Tray Joinery - Woodworking Talk - Woodworkers Forum
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post #1 of 6 Old 04-17-2018, 08:34 PM Thread Starter
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Tray Joinery

I am considering buying the following wood plan (link below) to make several of the trays for Christmas gifts. I'm fairly inexperienced in dovetail joints and the only dovetail jig I have is of somewhat low quality. I'm wondering about the four corner joints on this tray. Is this a conventional dovetail joint or is it made with a different technique? (Hopefully you far more experienced woodworkers can tell just by observation). Thank you

https://www.woodsmithplans.com/plan/silverware-tray/






































Is that a conventional dovetail joint or is it made with a different technique? I don't want to buy the plan without knowing that first. Thank you for your help.
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post #2 of 6 Old 04-17-2018, 09:02 PM
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The web page says they are angled box joints, which are not dovetail joints. Due to the angled sides, the box joints won't be 90deg to the edge, so you'll need to practice some before starting on the real deal.

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post #3 of 6 Old 04-18-2018, 05:02 AM
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That is an insanely overengineered joint... Fitting for overpriced plans, i guess. Really, $8 for a box with a handle? Then again, they somehow managed to stretch out how to build a dish into 7 pages that needed 40 pictures, so i guess they had to pay the writer somehow...

Not impressed with those, if you hadnt guessed. Box joints or dovetails would be overkill for something like that anyway, the sides arent going to see much load to start with. A splayed miter joint would work just as well, though maybe not look as fancy. Theres something to be said for simple, clean lines and discreet joinery. Though, thats a personal choice, im more Shaker style over Greene and Greene, too much pointless frippery on that second one.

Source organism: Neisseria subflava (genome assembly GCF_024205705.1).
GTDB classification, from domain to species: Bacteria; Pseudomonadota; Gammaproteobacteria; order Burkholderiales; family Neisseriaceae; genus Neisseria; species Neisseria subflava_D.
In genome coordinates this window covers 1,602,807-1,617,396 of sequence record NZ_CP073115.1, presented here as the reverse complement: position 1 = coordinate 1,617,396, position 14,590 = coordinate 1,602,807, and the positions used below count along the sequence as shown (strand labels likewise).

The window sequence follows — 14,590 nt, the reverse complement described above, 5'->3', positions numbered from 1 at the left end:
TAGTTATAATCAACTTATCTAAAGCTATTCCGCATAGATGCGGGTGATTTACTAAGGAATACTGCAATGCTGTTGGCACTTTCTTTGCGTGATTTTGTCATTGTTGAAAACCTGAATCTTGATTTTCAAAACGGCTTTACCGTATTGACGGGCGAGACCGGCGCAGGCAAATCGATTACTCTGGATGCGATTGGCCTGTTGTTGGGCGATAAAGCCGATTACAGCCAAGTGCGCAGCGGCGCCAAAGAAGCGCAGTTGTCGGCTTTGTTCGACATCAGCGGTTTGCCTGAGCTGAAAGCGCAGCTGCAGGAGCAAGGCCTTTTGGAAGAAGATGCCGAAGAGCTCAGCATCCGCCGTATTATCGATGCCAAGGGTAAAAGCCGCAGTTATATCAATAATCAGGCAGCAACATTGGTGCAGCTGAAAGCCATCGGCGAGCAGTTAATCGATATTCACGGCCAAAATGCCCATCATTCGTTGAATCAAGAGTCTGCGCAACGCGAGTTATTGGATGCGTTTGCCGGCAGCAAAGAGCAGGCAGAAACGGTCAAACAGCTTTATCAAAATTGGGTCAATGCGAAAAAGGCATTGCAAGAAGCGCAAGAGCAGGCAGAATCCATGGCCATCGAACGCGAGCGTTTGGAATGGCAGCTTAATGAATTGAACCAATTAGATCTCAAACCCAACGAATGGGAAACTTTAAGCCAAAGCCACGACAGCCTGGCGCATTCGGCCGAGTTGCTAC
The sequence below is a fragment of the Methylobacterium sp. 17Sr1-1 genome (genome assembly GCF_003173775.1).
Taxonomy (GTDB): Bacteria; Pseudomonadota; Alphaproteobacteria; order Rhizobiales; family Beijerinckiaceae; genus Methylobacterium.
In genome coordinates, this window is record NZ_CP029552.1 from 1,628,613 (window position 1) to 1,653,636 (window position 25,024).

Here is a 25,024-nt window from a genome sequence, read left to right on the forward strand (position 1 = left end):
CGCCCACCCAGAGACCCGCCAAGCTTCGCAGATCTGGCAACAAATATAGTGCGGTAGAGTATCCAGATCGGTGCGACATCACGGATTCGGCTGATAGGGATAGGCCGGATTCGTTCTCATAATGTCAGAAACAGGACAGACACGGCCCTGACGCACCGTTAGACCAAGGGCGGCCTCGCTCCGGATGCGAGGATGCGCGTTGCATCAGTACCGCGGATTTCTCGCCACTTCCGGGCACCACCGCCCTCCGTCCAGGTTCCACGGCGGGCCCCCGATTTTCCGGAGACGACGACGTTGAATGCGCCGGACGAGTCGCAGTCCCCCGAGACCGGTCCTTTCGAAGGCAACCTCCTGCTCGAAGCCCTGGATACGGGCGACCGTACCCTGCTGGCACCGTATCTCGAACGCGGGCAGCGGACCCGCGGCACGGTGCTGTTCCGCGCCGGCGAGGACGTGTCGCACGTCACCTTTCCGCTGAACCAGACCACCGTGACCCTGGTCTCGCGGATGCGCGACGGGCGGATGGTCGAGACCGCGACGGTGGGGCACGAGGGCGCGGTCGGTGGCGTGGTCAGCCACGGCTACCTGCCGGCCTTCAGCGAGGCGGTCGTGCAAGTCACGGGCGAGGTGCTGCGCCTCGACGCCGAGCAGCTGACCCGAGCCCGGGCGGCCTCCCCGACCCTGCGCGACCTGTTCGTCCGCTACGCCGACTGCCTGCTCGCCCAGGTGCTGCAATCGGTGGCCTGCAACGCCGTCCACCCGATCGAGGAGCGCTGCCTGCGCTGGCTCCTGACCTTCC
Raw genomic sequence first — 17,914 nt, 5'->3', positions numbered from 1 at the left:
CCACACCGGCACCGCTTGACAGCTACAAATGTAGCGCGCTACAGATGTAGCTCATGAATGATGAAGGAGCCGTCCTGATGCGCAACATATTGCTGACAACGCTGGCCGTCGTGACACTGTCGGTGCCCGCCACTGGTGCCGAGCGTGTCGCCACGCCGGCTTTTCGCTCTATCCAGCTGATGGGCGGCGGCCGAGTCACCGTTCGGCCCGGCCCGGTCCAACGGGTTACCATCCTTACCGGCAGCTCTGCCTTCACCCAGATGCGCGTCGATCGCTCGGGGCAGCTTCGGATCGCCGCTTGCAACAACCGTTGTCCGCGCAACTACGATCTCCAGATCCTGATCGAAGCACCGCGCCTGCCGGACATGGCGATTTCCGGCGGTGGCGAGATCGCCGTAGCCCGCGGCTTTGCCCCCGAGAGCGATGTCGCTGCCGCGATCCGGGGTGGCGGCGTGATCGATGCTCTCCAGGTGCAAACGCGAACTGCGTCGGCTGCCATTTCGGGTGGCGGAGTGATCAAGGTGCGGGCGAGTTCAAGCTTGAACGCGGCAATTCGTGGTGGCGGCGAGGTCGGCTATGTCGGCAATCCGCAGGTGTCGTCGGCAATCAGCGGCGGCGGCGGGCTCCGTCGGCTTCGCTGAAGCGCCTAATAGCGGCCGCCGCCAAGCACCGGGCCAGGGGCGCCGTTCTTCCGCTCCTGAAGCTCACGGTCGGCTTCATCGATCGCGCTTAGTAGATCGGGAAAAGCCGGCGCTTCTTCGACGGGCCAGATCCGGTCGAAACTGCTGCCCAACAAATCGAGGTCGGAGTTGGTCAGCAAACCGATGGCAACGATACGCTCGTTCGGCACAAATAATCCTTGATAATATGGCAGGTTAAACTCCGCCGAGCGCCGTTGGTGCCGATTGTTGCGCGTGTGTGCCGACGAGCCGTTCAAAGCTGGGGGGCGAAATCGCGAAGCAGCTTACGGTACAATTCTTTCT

Id ditch the idea of buying those plans and draw up some of your own. Theres nothing particularly complicated about that box, so itd be a fantastic project to draft yourself. Splayed miters would be my choice, but if youre sold on dovetails, heres a few resources to help with the 'how'.
https://www.popularwoodworking.com/p...ils-the-layout
http://woodgears.ca/miter/

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post #4 of 6 Old 04-18-2018, 09:46 AM
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I think that the angled box joints are a design element to add style to the tray. They are not there for structural reasons. I like the look of this tray design.

I would not buy the plans. Nearly everything you need to know to build this tray is shown in the small preview images, including a photo of how to make the angled box joints. I suspect that more information about angled box joints is available on the internet.

Box joints are commonly made on a table saw, although some people use a router table. There are many websites and videos on the internet showing how to make box joints. The first thing I would do if I were @Twokamprs is learn to make a regular box joint on scrap wood. After that, the angled box joint should be relatively easy. Computing and cutting the various angles accurately is the tricky part of the design.
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post #5 of 6 Old 04-18-2018, 04:56 PM
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Quote:
Originally Posted by Tool Agnostic View Post
-snip- The first thing I would do if I were @Twokamprs is learn to make a regular box joint on scrap wood. After that, the angled box joint should be relatively easy. Computing and cutting the various angles accurately is the tricky part of the design.
And there is a nice calculator to help you figure out the miter and tilt angles for angled miter joints:
http://www.csgnetwork.com/mitersawbasicanglecalc.html

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post #6 of 6 Old 04-18-2018, 05:05 PM
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Quote:
Originally Posted by GuitarPhotographer View Post
The web page says they are angled box joints, which are not dovetail joints. Due to the angled sides, the box joints won't be 90deg to the edge, so you'll need to practice some before starting on the real deal.
An angled box joint will much easier to set-up and make versus an angled dovetail.
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If you don't have time to do it right the first time, when will you have time to do it over?
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